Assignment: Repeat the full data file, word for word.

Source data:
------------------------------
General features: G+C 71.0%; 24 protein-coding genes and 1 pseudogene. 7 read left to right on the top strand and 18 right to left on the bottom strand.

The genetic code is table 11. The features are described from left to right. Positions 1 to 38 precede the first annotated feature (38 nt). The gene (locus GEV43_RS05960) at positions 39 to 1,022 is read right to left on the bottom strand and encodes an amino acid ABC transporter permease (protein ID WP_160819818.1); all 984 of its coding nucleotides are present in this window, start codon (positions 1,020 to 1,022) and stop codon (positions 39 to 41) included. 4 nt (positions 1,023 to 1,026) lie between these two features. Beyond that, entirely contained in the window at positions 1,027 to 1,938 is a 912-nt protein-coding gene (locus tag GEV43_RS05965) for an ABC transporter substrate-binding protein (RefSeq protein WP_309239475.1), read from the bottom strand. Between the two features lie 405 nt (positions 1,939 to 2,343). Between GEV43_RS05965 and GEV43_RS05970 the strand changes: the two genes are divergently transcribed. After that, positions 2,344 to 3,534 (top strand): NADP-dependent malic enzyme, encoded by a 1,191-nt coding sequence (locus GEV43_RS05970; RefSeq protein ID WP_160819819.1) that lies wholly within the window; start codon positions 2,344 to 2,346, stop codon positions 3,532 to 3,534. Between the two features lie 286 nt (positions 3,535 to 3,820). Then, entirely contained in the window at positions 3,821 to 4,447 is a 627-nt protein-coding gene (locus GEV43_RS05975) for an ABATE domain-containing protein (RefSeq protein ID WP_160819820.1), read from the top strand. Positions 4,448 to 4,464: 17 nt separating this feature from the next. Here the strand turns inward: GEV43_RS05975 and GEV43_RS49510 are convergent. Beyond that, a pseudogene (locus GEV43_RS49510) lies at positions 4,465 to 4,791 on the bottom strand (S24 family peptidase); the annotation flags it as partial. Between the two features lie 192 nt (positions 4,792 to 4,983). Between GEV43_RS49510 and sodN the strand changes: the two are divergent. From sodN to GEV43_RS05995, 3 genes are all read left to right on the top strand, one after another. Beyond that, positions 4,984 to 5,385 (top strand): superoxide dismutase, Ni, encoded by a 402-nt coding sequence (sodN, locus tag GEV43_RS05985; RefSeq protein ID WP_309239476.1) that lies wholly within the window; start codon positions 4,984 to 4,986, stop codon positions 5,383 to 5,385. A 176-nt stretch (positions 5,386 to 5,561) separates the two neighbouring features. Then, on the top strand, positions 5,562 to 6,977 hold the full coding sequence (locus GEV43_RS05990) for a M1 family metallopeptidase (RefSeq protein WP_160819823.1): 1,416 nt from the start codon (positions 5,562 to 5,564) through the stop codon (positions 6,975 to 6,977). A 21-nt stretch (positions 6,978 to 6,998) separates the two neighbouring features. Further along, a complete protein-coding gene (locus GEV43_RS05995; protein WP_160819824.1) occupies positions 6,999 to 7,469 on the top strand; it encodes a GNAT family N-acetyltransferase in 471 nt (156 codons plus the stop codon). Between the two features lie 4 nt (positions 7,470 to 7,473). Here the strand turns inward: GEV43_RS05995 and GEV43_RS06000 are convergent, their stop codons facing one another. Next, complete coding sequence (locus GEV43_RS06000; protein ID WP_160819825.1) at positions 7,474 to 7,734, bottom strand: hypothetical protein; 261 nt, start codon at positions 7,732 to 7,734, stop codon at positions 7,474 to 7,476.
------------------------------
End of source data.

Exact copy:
General features: G+C 71.0%; 24 protein-coding genes and 1 pseudogene. 7 read left to right on the top strand and 18 right to left on the bottom strand.

The genetic code is table 11. The features are described from left to right. Positions 1 to 38 precede the first annotated feature (38 nt). The gene (locus GEV43_RS05960) at positions 39 to 1,022 is read right to left on the bottom strand and encodes an amino acid ABC transporter permease (protein ID WP_160819818.1); all 984 of its coding nucleotides are present in this window, start codon (positions 1,020 to 1,022) and stop codon (positions 39 to 41) included. 4 nt (positions 1,023 to 1,026) lie between these two features. Beyond that, entirely contained in the window at positions 1,027 to 1,938 is a 912-nt protein-coding gene (locus tag GEV43_RS05965) for an ABC transporter substrate-binding protein (RefSeq protein WP_309239475.1), read from the bottom strand. Between the two features lie 405 nt (positions 1,939 to 2,343). Between GEV43_RS05965 and GEV43_RS05970 the strand changes: the two genes are divergently transcribed. After that, positions 2,344 to 3,534 (top strand): NADP-dependent malic enzyme, encoded by a 1,191-nt coding sequence (locus GEV43_RS05970; RefSeq protein ID WP_160819819.1) that lies wholly within the window; start codon positions 2,344 to 2,346, stop codon positions 3,532 to 3,534. Between the two features lie 286 nt (positions 3,535 to 3,820). Then, entirely contained in the window at positions 3,821 to 4,447 is a 627-nt protein-coding gene (locus GEV43_RS05975) for an ABATE domain-containing protein (RefSeq protein ID WP_160819820.1), read from the top strand. Positions 4,448 to 4,464: 17 nt separating this feature from the next. Here the strand turns inward: GEV43_RS05975 and GEV43_RS49510 are convergent. Beyond that, a pseudogene (locus GEV43_RS49510) lies at positions 4,465 to 4,791 on the bottom strand (S24 family peptidase); the annotation flags it as partial. Between the two features lie 192 nt (positions 4,792 to 4,983). Between GEV43_RS49510 and sodN the strand changes: the two are divergent. From sodN to GEV43_RS05995, 3 genes are all read left to right on the top strand, one after another. Beyond that, positions 4,984 to 5,385 (top strand): superoxide dismutase, Ni, encoded by a 402-nt coding sequence (sodN, locus tag GEV43_RS05985; RefSeq protein ID WP_309239476.1) that lies wholly within the window; start codon positions 4,984 to 4,986, stop codon positions 5,383 to 5,385. A 176-nt stretch (positions 5,386 to 5,561) separates the two neighbouring features. Then, on the top strand, positions 5,562 to 6,977 hold the full coding sequence (locus GEV43_RS05990) for a M1 family metallopeptidase (RefSeq protein WP_160819823.1): 1,416 nt from the start codon (positions 5,562 to 5,564) through the stop codon (positions 6,975 to 6,977). A 21-nt stretch (positions 6,978 to 6,998) separates the two neighbouring features. Further along, a complete protein-coding gene (locus GEV43_RS05995; protein WP_160819824.1) occupies positions 6,999 to 7,469 on the top strand; it encodes a GNAT family N-acetyltransferase in 471 nt (156 codons plus the stop codon). Between the two features lie 4 nt (positions 7,470 to 7,473). Here the strand turns inward: GEV43_RS05995 and GEV43_RS06000 are convergent, their stop codons facing one another. Next, complete coding sequence (locus GEV43_RS06000; protein ID WP_160819825.1) at positions 7,474 to 7,734, bottom strand: hypothetical protein; 261 nt, start codon at positions 7,732 to 7,734, stop codon at positions 7,474 to 7,476.